Defense Media Network
October 26, 2012
P-51 Mustang’s Switch to Merlin Engine Made it the World-beater of World War II
Even experts on World War II don’t always remember hearing about an American fighter named the XP-78.
But almost every student of the war knows the decision to re-engine the P-51 Mustang with the British-designed Rolls-Royce Merlin was one of the era’s great flashes of genius. The Merlin-powered Mustang is sometimes called the plane that won the war. More or less arbitrarily, a decision was made to change the plane’s designation from XP-78 to XP-51B by the time of its first flight.
Today, conventional wisdom is that the American daylight bombing campaign over Europe succeeded only because U.S. fighters were able to defeat the German fighter force. Moreover, U.S. airmen defeated the Luftwaffe not by bombing its aircraft production, nor by attacking its fuel supply – neither move inflicted a knockout blow – but by killing its pilots.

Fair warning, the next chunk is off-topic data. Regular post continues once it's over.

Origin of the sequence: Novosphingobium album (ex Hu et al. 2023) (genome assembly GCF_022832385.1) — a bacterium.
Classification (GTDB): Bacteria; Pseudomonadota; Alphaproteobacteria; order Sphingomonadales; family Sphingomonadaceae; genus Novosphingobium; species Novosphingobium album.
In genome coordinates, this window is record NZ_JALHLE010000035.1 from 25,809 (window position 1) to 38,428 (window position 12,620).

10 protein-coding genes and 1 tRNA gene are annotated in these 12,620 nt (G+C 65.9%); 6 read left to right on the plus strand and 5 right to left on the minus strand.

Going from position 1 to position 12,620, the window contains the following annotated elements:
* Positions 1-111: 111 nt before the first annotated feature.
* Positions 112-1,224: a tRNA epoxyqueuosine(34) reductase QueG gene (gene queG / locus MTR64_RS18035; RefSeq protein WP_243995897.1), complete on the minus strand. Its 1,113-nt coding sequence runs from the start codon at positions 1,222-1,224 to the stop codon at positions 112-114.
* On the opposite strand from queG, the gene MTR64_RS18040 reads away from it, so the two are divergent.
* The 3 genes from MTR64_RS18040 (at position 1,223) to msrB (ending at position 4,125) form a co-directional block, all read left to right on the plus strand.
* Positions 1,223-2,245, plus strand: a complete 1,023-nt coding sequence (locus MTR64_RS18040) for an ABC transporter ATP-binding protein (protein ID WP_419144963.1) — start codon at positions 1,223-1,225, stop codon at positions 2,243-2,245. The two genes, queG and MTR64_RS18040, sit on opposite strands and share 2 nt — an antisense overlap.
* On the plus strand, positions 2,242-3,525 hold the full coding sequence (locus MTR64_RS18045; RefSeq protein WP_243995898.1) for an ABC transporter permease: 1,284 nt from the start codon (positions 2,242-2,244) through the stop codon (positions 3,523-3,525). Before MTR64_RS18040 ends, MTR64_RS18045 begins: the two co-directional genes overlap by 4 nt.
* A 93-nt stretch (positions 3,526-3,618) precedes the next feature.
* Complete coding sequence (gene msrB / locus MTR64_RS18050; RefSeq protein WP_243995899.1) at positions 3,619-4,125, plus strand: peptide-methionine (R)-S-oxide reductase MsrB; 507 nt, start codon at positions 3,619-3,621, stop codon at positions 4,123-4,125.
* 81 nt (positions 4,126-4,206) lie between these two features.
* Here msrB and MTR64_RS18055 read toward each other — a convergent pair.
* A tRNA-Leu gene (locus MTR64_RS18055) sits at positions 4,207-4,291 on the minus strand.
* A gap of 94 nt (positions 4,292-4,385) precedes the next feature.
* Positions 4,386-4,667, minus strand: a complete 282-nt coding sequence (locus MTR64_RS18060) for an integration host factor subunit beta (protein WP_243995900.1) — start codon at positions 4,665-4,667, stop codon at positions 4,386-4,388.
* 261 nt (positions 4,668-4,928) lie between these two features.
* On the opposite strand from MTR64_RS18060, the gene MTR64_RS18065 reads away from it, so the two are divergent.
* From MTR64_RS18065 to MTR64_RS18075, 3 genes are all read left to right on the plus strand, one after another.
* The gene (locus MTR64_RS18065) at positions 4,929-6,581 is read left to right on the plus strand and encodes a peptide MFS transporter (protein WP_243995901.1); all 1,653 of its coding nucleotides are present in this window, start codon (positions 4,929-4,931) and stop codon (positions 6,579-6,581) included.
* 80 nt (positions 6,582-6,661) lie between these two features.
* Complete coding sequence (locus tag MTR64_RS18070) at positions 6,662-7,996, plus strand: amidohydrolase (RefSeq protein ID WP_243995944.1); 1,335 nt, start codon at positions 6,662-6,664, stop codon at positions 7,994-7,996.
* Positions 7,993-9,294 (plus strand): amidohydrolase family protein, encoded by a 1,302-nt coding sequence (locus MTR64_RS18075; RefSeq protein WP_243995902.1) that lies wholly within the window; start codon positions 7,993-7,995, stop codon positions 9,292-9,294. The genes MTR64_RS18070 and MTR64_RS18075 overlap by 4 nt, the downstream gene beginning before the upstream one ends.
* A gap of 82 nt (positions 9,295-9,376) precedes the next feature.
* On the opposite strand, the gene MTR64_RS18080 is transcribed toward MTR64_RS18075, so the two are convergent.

This happened because of the Mustang, and the Mustang succeeded because of the Merlin.
A British North American NA-73 Mustang Mk I (s/n AL968) being test-flown at Inglewood, Calif., ca. Oct. 1942. Equivalent to a P-51A, the aircraft’s Allison engine installation is easily identified by the different contour of the tight cowling without chin inlet beneath the propeller hub, and the carburetor air intake on top of the engine cowling. This plane was one of the original batch of 300 aircraft ordered by the Royal Air Force in December 1940 before the lend-lease act. Note that the fighter wears U.S. national insignia used by U.S. forces up to April 1942. Library of Congress photo by Mark Sherwood